A note about teaching. I’m not sure what province your in and I suppose it doesn’t really matter but I completely feel for you. About two years ago when my intentions were still to do the PDP program at SFU and teach elementary I had to work in a classroom for a year for required volunteer experience. I was placed in an inner city school grade one classroom. Out of the 18 students 11 had ILP’s with no EA’s just the one teacher and also 3 ESL students. It was an absolute circus and after a year of helping out 12 hours a week and talking to other teachers I quickly realized it would be a mistake to go the teaching route. Now that I’ve done that I have so much more respect for the crap teachers in Canada put up with and the very limited resources they are given to do so.

    Anyway I hope you find your new happy soon and until then I hope that things are at least bearable.

    • Thank you for sharing your experience with me. You’re right, we all grieve so differently. I need to work out every miniscule detail before I can move on, and my DW just needs time and distractions. I love your description of marathon-watching the Inbetweeners- crying/laughing. The cruel beauty of life.

  3. I love the symbolism and love that the two of you put into this tribute to your baby birds. My heart is so heavy reading and empathizing with your suffering; I am so sorry for your losses and the toxic workplace anxiety. I hope you find peace as you continue to work through your grief and healing. And I truly hope one day your home is filled with your living baby birds.

  4. This is such an incredibly beautiful post and beautiful way to commemorate the babies you will always love. I am so sad for you. Hearing the story about feeling like IVF is a sure thing and then the shear disappointment every time you lost embryos is so heartbreaking. Reciprocal IVF is such a romantic and functional option for us lesbian couples, and I hate that you haven’t gotten to carry your reciprocal babies to term. Also, I hope you get a better school placement so you don’t have to work in that awful, unhealthy environment. Thanks for sharing these cool pics; you guys are so industrious! Sending hugs to your embies.

    • Thank you on all fronts. I learned a lot doing this project, both in how to make things, but also in how DW and I are different and similar in our approach to something like this. I like to go “by feel”, and am very flexible when things don’t turn out as expected. She is very detail oriented, and prefers to follow the “proper way” of doing things. I guess it’s clear that she’s the carpenter in the family. But this project was a nice mix of both of us.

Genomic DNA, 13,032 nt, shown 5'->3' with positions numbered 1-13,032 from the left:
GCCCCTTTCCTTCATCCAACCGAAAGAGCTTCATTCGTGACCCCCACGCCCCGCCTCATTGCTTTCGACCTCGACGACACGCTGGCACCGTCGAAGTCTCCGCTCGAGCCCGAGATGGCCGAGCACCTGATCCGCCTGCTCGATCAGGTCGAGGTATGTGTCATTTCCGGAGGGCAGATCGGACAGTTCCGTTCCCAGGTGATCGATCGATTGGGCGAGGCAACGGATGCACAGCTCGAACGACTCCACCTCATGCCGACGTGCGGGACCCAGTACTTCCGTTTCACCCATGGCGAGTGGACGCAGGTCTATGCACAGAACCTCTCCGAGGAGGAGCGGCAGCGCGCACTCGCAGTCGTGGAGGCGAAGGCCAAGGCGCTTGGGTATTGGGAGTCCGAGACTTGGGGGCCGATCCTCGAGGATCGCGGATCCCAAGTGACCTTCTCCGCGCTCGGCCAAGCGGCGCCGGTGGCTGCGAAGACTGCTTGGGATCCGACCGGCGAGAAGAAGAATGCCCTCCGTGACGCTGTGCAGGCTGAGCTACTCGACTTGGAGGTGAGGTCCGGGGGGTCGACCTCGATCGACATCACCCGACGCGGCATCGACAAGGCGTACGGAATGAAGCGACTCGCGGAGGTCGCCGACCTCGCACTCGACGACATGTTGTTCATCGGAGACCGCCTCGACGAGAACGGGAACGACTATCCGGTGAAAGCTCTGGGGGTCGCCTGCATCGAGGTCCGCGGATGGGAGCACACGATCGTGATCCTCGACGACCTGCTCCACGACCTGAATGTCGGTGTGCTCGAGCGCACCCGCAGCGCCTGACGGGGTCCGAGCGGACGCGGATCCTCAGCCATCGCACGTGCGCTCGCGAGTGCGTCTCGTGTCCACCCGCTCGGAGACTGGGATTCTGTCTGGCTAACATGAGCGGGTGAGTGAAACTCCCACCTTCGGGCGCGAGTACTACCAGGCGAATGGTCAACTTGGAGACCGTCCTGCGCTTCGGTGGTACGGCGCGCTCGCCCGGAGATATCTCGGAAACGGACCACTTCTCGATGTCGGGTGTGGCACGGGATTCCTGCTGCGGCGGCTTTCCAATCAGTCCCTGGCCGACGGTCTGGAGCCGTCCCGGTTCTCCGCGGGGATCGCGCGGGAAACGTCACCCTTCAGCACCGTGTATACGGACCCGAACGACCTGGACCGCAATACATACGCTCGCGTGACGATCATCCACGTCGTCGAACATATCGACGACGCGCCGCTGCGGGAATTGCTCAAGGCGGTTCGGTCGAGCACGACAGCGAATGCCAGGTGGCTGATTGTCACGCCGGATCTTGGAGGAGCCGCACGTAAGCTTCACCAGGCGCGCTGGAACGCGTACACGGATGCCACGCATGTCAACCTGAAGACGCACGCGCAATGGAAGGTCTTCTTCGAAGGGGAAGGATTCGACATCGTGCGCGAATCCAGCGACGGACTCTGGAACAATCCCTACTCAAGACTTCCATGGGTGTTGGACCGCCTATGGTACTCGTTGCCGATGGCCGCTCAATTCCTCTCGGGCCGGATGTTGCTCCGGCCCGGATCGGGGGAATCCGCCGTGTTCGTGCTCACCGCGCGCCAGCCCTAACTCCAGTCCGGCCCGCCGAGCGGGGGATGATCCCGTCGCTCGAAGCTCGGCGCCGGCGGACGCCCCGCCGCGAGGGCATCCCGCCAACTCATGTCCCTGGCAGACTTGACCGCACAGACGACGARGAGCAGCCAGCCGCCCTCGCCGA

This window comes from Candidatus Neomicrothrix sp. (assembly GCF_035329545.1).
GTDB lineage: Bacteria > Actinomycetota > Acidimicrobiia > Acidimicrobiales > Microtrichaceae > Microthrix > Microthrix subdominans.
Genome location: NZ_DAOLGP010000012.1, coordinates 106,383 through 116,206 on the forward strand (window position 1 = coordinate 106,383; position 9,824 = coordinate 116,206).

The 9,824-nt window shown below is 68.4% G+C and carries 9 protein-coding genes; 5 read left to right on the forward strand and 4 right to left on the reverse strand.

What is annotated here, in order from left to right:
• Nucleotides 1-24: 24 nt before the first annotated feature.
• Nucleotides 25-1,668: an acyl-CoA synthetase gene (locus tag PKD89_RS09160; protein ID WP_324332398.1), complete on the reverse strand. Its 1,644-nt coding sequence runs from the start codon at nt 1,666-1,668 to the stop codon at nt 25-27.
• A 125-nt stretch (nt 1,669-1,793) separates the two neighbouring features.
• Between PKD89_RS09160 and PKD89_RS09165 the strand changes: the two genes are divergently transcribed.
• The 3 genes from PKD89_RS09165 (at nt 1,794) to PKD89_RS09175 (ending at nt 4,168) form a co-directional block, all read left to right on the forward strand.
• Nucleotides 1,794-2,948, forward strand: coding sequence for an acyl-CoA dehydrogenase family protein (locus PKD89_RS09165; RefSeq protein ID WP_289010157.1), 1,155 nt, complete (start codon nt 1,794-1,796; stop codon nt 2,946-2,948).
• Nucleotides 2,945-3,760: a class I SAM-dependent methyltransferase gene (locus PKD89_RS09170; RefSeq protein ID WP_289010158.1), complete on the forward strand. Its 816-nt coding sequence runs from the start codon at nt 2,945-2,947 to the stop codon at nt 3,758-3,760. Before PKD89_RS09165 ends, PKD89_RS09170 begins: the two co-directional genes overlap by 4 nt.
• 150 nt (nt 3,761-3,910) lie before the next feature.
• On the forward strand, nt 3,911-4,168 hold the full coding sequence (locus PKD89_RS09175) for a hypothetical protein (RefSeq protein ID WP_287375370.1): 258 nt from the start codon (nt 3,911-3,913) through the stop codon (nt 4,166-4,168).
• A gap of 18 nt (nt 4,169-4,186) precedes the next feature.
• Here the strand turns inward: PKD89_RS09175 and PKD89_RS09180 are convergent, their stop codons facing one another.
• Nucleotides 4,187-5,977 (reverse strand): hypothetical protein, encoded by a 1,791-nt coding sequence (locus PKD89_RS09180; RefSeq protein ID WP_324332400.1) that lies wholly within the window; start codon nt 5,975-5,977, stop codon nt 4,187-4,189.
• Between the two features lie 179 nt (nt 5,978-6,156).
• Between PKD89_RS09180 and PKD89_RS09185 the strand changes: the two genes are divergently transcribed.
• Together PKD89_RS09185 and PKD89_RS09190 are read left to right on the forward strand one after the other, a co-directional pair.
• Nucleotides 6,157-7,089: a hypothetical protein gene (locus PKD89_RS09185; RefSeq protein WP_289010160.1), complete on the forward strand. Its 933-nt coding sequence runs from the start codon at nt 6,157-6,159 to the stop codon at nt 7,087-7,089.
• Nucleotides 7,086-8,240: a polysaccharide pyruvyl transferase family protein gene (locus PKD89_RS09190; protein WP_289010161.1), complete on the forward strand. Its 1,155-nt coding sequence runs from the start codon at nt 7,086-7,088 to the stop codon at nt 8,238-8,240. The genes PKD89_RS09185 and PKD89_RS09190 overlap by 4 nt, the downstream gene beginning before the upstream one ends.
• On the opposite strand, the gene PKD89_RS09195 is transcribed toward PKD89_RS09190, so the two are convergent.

5. The object you made is lovely and the symbolism is too. In my culture birds play a huge part as messengers from the spirit world and we have taken much comfort from some special visits from them in times of grief. We buried our babies in a place where there are always birds around – it feels like they keep them company. Kia kaha, Kia manawanui – be strong, have a big heart (kind of like strength from love). I am sure you will get there eventually – but man this journey is hard eh? X

  6. It’s a beautiful feeder and a very special way to grieve those embryos. God, I am rooting so much for you with the last one, I really really hope it stays with you.

  7. This made me cry! What a beautiful tribute to all of your babies – past and future. This has been a horribly long & cruel journey you have been on. I can’t think of anyone else in the world who I am rooting for harder than I am you two. You will make the best moms…I know someone’s soul will join you soon.

  8. What a beautiful tribute to your babies! I am amazed at just how similar our grieving has been – I feel like we tried to hide and/or ignore our pain and grief with our first few losses. For me, it was number three that crushed me to recognize all of the emotions, and for Mr. MPB it was number 4.we have not done anything to memorialize or pay tribute to our lost ones, I know we will when we find the right thing to do, and I love that you found the perfect tribute for you.
    You are already amazing mothers, and am so hopeful that soon enough things will go right and you will get your miracle child!

  9. This is so beautiful and touching. My eyes were all teary while i was reading this. What a creative and beautiful way you show your babies that they never leave you and that you think of them every day. I don’t know what it feels like to miscarry, let alone be pregnant, but I can only imagine the heartache and pain that it causes, and the inability to be able to grieve properly must be like salt in a wound…I’m glad you and DW finally have a way of commemorating your love for each other and the love you share for your lost loves…I’m always thinking of you guys and sending healing energy and love your way always…